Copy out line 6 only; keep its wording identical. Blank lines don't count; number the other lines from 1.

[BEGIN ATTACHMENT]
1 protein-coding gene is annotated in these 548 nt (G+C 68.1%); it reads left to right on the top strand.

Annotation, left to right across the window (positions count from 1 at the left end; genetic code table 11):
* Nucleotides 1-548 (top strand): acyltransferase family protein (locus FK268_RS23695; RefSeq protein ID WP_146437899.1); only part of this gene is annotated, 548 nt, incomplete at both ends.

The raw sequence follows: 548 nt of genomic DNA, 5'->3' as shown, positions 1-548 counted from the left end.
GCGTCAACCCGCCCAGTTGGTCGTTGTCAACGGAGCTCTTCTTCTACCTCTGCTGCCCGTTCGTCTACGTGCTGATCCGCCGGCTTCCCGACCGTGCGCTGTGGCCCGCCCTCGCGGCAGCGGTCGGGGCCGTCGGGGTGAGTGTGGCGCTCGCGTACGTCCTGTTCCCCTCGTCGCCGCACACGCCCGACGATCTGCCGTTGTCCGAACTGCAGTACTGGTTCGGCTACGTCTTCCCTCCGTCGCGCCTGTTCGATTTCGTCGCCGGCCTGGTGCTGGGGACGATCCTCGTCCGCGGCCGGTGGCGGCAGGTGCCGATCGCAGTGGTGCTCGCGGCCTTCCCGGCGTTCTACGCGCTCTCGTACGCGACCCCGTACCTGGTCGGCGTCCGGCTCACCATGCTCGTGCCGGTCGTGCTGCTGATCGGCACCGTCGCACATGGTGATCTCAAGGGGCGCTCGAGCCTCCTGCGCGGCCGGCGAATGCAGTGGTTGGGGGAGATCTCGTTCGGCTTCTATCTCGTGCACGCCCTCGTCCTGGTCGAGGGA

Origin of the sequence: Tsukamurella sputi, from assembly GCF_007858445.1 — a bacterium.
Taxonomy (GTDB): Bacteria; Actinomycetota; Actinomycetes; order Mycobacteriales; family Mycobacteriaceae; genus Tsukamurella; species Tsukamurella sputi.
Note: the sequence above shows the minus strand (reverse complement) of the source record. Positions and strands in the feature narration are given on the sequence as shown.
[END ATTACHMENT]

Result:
Origin of the sequence: Tsukamurella sputi, from assembly GCF_007858445.1 — a bacterium.